In certain embodiments, the display 308 includes a liquid crystal display (LCD). The most commonly used types of LCDs in use today include active matrix thin film transistor LCDs (TFT LCD). A LCD may include a two-dimensional regular rectangular array of picture elements or “pixels” organized into rows and columns. In a color LCD, each pixel may include three sub-pixels, one for each of the primary colors, e.g., red, blue, and green. A LCD is a transmissive display, meaning that each pixel (or sub-pixel in the case of a color display) filters some or all of the light passing through it from behind. In a monochromatic display, a pixel that is fully ON is the color of the display lighting elements 334.
In certain instances, the desired color of the display lighting elements 334 is a true white color or as close to true white as can be produced. If a pixel is partially ON, that pixel will be gray. If a pixel is fully OFF, that pixel will be black because it does not allow any light to pass through it. In a color display, each of the sub-pixels is set at a level so that the combined light produces the desired tone. For example, if yellow is desired, the red and green sub-pixels are set to be fully ON and the blue sub-pixel is set to be fully OFF. In certain embodiments, the light passes through an LCD in both directions.
In certain instances, a LCD can be usable without display lighting elements 334 by the inclusion of a reflector element behind the display. Thus, the information present by the display is viewable only by whatever ambient light is reflected through the display to the viewer. In certain embodiments, as illustrated in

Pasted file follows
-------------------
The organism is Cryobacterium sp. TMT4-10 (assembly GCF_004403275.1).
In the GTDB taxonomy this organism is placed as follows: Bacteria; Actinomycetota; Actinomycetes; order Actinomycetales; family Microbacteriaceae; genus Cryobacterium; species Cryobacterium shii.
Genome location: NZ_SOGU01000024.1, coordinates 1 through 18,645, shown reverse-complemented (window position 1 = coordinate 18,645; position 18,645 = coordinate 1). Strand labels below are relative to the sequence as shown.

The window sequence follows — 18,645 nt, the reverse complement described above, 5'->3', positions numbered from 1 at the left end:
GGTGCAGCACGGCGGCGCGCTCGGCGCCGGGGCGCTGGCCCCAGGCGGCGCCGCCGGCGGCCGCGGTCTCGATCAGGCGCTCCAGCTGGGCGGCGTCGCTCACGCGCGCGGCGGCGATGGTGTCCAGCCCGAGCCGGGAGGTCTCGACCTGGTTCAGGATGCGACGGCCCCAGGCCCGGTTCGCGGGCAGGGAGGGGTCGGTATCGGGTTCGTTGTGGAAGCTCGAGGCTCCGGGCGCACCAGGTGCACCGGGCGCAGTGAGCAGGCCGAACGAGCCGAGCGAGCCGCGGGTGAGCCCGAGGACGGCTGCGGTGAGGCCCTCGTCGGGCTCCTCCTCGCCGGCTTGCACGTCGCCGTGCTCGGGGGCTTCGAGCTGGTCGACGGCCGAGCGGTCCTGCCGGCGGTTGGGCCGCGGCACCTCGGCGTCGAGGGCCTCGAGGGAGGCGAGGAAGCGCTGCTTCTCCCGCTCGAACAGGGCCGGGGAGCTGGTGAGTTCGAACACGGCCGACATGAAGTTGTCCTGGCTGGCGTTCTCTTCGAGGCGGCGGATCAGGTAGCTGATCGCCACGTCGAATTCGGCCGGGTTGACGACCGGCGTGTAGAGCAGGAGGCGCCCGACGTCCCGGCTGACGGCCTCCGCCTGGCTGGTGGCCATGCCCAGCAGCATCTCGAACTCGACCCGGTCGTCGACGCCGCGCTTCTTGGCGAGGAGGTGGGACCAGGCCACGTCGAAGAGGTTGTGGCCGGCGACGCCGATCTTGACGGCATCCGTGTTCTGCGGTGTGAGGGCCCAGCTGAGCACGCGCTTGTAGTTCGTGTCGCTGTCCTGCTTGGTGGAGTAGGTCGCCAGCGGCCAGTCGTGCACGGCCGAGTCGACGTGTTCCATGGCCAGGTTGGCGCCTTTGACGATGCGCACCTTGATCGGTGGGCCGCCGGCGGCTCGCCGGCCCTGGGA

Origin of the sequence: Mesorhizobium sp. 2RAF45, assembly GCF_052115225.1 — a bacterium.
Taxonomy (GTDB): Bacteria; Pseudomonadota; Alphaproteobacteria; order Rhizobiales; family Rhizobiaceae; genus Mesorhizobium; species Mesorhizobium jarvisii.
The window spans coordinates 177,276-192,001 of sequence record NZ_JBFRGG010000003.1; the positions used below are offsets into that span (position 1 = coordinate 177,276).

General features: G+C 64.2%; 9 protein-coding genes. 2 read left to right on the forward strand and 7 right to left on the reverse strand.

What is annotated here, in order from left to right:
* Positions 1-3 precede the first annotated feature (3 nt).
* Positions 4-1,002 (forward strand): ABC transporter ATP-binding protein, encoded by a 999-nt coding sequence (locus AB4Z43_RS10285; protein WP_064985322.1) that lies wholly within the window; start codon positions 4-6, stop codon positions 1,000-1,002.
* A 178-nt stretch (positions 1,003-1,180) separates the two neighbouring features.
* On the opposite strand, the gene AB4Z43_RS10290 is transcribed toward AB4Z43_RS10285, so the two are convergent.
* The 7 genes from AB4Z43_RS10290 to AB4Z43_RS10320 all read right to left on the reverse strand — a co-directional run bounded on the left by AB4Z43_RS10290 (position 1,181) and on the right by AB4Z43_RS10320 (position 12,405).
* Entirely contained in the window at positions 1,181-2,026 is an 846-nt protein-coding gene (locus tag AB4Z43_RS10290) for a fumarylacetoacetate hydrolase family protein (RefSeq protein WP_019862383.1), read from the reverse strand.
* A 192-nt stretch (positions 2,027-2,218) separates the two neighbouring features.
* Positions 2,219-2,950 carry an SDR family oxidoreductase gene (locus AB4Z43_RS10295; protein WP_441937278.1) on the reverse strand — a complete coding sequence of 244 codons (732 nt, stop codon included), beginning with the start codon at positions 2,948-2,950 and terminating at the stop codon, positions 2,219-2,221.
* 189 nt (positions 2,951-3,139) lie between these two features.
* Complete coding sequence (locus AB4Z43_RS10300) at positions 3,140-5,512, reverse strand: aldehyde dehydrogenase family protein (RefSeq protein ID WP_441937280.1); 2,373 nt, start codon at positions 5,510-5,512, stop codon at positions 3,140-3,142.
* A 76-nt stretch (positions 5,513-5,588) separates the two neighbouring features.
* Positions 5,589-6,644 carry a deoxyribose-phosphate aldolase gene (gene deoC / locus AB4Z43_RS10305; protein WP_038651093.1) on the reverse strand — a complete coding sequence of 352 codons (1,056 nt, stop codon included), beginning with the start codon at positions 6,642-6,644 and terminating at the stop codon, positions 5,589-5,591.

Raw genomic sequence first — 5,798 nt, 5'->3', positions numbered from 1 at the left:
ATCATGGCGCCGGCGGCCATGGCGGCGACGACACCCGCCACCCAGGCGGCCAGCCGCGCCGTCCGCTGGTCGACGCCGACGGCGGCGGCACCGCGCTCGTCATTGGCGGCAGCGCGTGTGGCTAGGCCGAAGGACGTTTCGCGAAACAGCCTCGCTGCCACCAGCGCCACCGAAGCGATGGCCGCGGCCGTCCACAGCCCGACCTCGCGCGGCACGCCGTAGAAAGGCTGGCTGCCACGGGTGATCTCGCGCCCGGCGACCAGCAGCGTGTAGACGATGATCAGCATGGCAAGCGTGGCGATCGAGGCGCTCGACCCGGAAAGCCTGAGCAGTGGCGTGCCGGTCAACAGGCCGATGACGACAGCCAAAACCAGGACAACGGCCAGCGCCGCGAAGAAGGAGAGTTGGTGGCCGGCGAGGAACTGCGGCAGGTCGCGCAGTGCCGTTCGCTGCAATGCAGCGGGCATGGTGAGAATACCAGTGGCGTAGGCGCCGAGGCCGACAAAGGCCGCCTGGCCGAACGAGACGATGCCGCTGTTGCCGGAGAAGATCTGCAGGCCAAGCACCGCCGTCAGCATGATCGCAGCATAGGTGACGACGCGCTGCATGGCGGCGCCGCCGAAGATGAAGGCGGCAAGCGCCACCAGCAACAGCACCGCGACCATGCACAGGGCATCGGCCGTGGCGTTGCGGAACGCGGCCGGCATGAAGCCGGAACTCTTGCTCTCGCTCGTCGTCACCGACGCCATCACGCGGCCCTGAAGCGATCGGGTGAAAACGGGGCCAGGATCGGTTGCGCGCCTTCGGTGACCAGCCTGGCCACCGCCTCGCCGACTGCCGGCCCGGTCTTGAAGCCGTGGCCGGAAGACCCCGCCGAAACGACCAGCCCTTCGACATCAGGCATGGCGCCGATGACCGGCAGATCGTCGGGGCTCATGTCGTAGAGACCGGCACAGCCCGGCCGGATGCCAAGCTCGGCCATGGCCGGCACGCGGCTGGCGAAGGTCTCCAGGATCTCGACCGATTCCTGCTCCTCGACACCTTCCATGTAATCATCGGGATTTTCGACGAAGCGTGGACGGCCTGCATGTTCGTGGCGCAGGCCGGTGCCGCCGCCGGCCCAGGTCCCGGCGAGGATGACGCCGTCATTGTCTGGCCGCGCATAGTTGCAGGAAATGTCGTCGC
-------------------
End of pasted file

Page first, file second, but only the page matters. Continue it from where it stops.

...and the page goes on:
A LCD may include one or more arrays of LEDs. The LED arrays include white colored LEDs or may be a combination of red, blue, and green LEDs utilized together to produce a white light. In certain embodiments, the display lighting elements 334 may produce varying degrees of brightness under external control by, for example, the processor 202. This may be accomplished by: 1) varying the amount of power that is input into the display lighting elements 334 (known as amplitude modulation), 2) varying the amount of time that power is applied to the lighting elements (known as pulse width modulation), and/or 3) in the case where the display lighting elements 334 is comprised of more than one individually controllable lighting element, applying power to varying numbers of the lighting elements to modulate or adjust the lighting brightness level. Under certain conditions, due to the physical properties of the semi-conductor material of LEDs, there is often a measurable amount of light emitted from the display lighting elements 334 for a period of time after the external control, voltage, and/or power applied to the elements 334 has been turned off and/or removed.
The display 308 may include, without limitation, one or more of a transreflective LCD, active-matrix LCD (AMLCD), anisotroropic conductive film, a cathode ray tube, a digital light processing (DLP) display, a field emission display (FED), liquid crystal on silicon (LCOS), organic light-emitting diode (OLED), plasma display panel (PDP), surface-conduction electron-emitter display (SED), and a vacuum fluorescent display (VFD). The display 308 may include certain categories of display devices such as, without limitation, a segment LCD, a dot matrix LCD, a graphic LCD, passive matrix LCD, and active matrix LCD. The display 308 may include a controller such as, without limitation, as PAN (hardware scrolling) control, frequency rate control (FRC), and palette color lookup table control.